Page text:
After Herod’s death in 6 B.C. Jewish agitation slowly rose against Rome. The eventual Jewish refusal to accept Roman imperial domination after the time of Christ led to what are today called the Jewish Wars, a series of Jewish insurgencies against the power and might of Rome. Given the very same choice as Palestinians have today, some Jews—the Sadducees—collaborated with Rome while other groups, including the radical Zealots refused to bend the knee to Caesar. One such group was the Sicarii, who militated against collaboration with the Roman occupier. As Richard A. Horsley reports in his paper The Sicarii: Ancient Jewish “Terrorists” written in 1979:
The Sicarii emerged in Jerusalem during the 50’s AD. They received their name from the weapons they used, that is, "daggers resembling the scimitars of the Persians in size, but curved and more like the weapons called by the Romans sicae"
Most of our knowledge of the Jewish insurgency against Rome comes from the writings of Flavius Josephus, a Romanized Jew who led an earlier Jewish rebellion but surrendered to Rome after most of his colleagues had committed suicide. Josephus joined the Roman elite, advised the Caesar’s and wrote several books about his people—-often trying to downplay the scale of the Jewish rebellion. Nonetheless, many Jews consider him a traitor. Josephus tells us:
But while the countryside was thus cleared [of brigands], a different type of bandits sprang up in Jerusalem, the so-called Sicarii, who murdered men in broad daylight in the heart of the city. Especially during the festivals they would mingle with the crowd, carrying short daggers concealed under their clothing, with which they stabbed their enemies. Then when they fell, the murderers would join in the cries of indignation and, through this plausible behaviour, avoided discovery. The first to be assassinated by them was Jonathan the High Priest. After his death, there were numerous daily murders.
Unlike Hamas who primarily attack their enemy, Sicarii terrorism targeted collaborating Jews:
The terrorist tactics of Sicarii were threefold, according to Josephus’s reports: selective, symbolic assassinations; more general assassinations along with destruction or plundering of the property of the wealthy and powerful; and kidnapping. Other common tactics of terrorist groups such as sniping and sabotage against the military or indiscriminate attacks in public places, are not mentioned by Josephus. In all cases the attacks by the Sicarii appear to be highly discriminate and always directed against fellow Jews, not against Roman soldiers or civilians.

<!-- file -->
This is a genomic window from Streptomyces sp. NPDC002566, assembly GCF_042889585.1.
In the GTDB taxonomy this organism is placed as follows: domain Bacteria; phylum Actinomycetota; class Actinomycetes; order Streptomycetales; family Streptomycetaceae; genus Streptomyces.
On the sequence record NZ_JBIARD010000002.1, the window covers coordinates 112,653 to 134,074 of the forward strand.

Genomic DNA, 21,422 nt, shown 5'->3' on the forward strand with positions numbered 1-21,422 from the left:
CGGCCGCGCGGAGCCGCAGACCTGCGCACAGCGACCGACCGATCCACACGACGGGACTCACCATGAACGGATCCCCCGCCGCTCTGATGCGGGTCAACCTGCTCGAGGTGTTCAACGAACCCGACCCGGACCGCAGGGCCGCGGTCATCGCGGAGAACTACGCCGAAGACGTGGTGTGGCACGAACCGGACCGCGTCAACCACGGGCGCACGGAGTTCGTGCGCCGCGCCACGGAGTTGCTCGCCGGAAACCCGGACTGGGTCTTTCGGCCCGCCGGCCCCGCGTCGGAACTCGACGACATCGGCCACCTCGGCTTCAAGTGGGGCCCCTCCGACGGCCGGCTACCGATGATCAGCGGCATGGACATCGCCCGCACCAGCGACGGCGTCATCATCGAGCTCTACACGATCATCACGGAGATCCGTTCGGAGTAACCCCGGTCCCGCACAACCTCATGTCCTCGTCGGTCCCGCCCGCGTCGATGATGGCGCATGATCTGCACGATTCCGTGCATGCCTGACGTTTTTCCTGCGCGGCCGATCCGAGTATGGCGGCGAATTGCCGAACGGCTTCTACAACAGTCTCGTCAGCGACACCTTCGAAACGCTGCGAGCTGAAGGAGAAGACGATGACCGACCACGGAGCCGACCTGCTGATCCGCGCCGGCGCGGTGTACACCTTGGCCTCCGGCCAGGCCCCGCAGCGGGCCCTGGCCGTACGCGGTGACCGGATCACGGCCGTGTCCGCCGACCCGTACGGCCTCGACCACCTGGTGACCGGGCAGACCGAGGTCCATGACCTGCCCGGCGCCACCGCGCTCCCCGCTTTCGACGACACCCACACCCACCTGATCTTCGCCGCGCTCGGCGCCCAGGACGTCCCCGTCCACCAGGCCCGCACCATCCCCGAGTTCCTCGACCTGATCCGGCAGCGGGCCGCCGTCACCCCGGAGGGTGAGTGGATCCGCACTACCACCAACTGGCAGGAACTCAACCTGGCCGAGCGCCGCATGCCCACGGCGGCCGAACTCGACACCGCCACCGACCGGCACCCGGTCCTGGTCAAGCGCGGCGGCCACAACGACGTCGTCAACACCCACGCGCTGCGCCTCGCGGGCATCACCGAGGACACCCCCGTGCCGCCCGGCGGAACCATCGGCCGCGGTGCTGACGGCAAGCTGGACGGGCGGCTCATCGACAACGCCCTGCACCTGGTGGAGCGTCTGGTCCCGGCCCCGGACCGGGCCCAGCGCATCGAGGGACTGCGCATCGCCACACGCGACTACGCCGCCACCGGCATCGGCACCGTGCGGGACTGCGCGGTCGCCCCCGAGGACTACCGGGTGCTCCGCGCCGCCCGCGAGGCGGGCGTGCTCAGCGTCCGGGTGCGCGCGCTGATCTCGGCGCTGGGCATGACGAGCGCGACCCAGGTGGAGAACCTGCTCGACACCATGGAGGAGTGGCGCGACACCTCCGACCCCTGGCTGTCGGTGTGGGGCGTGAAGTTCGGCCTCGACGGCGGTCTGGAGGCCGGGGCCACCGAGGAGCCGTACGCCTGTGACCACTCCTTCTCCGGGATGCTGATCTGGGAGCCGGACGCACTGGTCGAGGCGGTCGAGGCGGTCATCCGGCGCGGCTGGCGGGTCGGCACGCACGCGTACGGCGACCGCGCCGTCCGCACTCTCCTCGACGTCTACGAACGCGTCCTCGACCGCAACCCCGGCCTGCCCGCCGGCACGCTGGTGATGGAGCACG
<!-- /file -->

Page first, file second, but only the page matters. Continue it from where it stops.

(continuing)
In A.D. 66 tensions between Jewish insurgents and collaborators reached a fever pitch. Some Greeks sacrificed birds near a synagogue which triggered Jewish priests to stop praying and sacrificing to Caesar.
It did not take long for random attacks and small riots to occur. To quell the rioting, Gessius Florus ordered Roman troops to breach the Jewish Temple. This led to more unrest and massive rioting throughout the city. Jewish citizens started mocking Florus on the streets. The Roman procurator reacted by ordering troops to raid Jerusalem and arrest various leaders. The arrested citizens were whipped and crucified.
Revolts were occurring throughout Judaea, including Galilee. In A.D. 67, Roman Emperor Nero sent General Vespasian to crush the uprising in Galilee. Within a year, the Roman legion stationed in Galilee had overwhelmed the Northern resistance.
John of Giscala, the leader of the Zealots in the north, escaped Galilee and fled to Jerusalem. During the revolt, the Zealots overtook Jerusalem from the Romans. In response, Vespasian sent his son Titus to retake the city. With the city cut off, Jerusalem descended into anarchy and civil war. The Zealots and Sicarii executed those who wanted to surrender to the Romans.
The Jewish Wars ended in a total military victory for Caesar. The Second Temple was turned into rubble just as parts of Gaza are being destroyed today. The terrorist Sicarii committed mass suicide as Caesar’s legions rushed towards them in the closing moments of the Siege of Masada. And after two more uprising by A.D. 133, Caesar dispersed the surviving Jews into a diaspora.
Today, it is unlikely that Hamas will stay and fight mini-Caesar’s IDF troops—if they decide to invade Gaza— the militants are far more likely to melt into the civilian population or flee towards Egypt. Strategic victory for Hamas will be their ability to maintain an insurgency-in-being. Strategic victory for Israel will only come by imposing a Caesar’s punishment upon the Palestinians.
Today it’s the Palestinians who must answer the question that created such a rift in Judea. Do they calmly submit to Israeli dominance through a policy of self-occupation, as the Palestinian Authority does in the West Bank? An example of self-occupation and compromise with imperial power was the thriving Israel under Herod the Great. Or should Palestinians resist the Zionist mini-Caesar by emulating the Zealots and Sicarii, whose resistance to Roman occupation led to the Jewish Wars and Rome’s destruction of the Second Temple in Jerusalem? What would American’s do if they suddenly found their country occupied? Red Dawn-style terrorism or liberal-bourgeoise quietist collaboration?
Judea Emerges Victorious over Rome
German philosopher Friedrich Nietzsche claims that although Rome won the battle, ultimately Judea won the war by imposing slave morality upon Europe by means of Christianity. From Genealogy of Morals:
Let us conclude. The two opposing values "good and bad," "good and evil" have been engaged in a fearful struggle on earth for thousands of years; and though the latter value has certainly been on top for a long time, there are still places where the struggle is as yet undecided. One might even say that it has risen ever higher and thus become more and more profound and spiritual: so that today there is perhaps no more decisive mark of a "higher nature." a more spiritual nature, than that of being divided in this sense and a genuine battleground of these opposed values.